Tuesday, February 8, 2011

Reconciling Political Views and National Football

Though, as we previously mentioned, we don't like getting into politics, sometimes we are forced to by prevailing current events. If you believe that politics and sports are entirely serperate realms, you just have to look at Egypts recently cancelled friendlies, or the continued absence of Gaza based players from the national team, to find evidence to the contrary. So much has happened in the last few months that has gotten everyone in the Arab world talking, and questioning the status quo. Here are my two cents. You may agree or disagree with my views, they are personal opinions I thought I should share.

I have not-so-recently become of the conviction that the modern Arab nation state is an artificial construct, like most countries formed after World War 2, whose borders were formed to mark administrative divisions by the powers. The resulting divisions among created national lines have served as quite an effective divide-and-conquer tool to the detriment of the Arab people, I believe. As a result I've lost all sentimental connection to flags, national anthems and other expressions of nationalism* you would find in the wide Arab world as to me, they are symbols of division.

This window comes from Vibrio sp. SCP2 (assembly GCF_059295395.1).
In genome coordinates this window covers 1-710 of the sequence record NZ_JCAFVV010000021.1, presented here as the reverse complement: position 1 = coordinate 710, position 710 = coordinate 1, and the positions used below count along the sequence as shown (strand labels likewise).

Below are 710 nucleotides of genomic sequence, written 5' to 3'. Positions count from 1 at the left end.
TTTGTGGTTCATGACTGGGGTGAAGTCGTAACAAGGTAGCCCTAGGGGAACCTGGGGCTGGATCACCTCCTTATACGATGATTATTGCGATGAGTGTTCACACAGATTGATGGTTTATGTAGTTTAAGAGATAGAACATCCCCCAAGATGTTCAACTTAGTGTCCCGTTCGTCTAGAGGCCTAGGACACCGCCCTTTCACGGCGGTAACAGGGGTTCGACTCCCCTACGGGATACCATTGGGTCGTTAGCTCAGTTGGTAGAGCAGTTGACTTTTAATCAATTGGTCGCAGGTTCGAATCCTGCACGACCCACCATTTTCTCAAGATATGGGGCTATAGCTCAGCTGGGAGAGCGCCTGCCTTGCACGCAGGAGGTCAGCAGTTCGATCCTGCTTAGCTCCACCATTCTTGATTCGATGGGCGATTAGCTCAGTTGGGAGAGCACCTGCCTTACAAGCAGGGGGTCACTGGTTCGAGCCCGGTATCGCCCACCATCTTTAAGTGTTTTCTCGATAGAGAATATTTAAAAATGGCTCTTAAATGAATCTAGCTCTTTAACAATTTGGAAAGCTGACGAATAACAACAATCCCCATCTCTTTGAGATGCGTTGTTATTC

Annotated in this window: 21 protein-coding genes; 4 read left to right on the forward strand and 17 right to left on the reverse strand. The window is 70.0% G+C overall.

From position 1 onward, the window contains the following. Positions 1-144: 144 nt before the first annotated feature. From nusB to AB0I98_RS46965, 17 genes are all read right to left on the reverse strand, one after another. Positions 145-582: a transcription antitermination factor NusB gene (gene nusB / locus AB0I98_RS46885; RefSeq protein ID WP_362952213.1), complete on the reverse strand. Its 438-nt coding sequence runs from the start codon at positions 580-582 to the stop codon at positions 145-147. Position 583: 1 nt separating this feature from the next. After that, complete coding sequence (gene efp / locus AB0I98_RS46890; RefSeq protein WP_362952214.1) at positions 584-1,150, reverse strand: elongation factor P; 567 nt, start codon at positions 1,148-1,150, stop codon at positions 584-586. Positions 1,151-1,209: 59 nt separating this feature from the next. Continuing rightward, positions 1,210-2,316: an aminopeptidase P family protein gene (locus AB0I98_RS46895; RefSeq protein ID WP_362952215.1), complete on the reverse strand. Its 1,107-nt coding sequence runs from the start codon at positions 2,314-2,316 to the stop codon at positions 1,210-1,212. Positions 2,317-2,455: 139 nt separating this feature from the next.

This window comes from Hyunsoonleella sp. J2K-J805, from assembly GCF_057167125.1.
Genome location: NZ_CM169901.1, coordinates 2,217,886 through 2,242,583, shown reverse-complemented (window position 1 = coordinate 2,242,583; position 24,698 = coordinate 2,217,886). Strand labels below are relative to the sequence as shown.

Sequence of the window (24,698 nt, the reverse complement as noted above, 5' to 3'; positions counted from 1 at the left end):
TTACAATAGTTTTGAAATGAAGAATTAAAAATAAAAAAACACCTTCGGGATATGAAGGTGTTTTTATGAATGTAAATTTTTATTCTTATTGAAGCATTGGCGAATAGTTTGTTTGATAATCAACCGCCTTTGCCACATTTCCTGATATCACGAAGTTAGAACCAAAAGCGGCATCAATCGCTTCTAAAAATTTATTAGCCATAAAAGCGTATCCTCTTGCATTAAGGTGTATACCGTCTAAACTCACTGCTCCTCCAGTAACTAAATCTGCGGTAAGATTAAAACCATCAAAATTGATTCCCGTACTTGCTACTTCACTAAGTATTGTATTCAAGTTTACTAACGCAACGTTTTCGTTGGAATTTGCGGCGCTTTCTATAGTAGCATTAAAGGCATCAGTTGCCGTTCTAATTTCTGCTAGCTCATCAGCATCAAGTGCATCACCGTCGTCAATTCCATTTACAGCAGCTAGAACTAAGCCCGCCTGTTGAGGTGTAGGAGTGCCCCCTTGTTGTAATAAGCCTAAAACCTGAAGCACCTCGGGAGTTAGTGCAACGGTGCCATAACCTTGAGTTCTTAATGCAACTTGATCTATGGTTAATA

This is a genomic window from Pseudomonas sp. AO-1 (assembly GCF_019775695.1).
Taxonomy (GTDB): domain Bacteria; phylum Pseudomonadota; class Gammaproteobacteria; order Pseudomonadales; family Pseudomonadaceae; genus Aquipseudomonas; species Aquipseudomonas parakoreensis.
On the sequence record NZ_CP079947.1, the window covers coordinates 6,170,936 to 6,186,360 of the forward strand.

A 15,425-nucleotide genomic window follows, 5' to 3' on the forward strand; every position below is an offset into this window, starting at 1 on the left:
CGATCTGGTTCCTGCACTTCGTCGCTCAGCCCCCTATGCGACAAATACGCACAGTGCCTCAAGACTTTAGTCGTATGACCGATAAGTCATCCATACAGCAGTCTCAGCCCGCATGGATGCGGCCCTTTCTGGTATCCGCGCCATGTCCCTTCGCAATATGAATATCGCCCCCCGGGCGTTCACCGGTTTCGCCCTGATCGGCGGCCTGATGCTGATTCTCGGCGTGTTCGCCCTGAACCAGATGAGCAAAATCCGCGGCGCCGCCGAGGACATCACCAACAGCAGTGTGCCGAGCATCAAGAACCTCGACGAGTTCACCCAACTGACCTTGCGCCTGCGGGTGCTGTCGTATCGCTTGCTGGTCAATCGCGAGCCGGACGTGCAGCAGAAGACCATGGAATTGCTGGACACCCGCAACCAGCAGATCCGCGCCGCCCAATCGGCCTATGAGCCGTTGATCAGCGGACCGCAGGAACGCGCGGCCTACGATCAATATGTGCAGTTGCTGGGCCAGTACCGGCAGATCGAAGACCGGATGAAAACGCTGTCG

As an avid follower of international football, this brought up an obvious problem, what about national football teams? Surely they are just as an expression of nationalism as any flag or song would be. Fortunately it was quite easy to reconcile between my support of the national team and my new-found Pan-Arabism(if you want to call it that).

Palestinian national symbols became what they are as symbols of defiance to oppression. It is no surprise we are seeing the Palestinian flag present in Tahrir Square and in protests against injustice all over the world. For Palestinians, the flag says: we are a people, this is our land. This expression goes entirely against the Zionist narrative of "a land without a people for a people without a land". And for that, I love it. Our national team is an equally powerful symbol. We exist, therefore we play. And you can tell by the roar from the stands of the Faisal Husseini Stadium that the sound of a ball hitting the back of the net is more real than any lousy politicians speech.

It used to be, early last decade, that the national team's mere participation in international events was satisfactory as an affirmation of existence. We have matured beyond that now as the press and the public demand results. We have an eventful few months ahead of us starting with the friendly against Tanzania on Wednesday, lets hope we get those results.

*When I speak of nationalism here, I refer to what I regard the divisive nationalism of the right.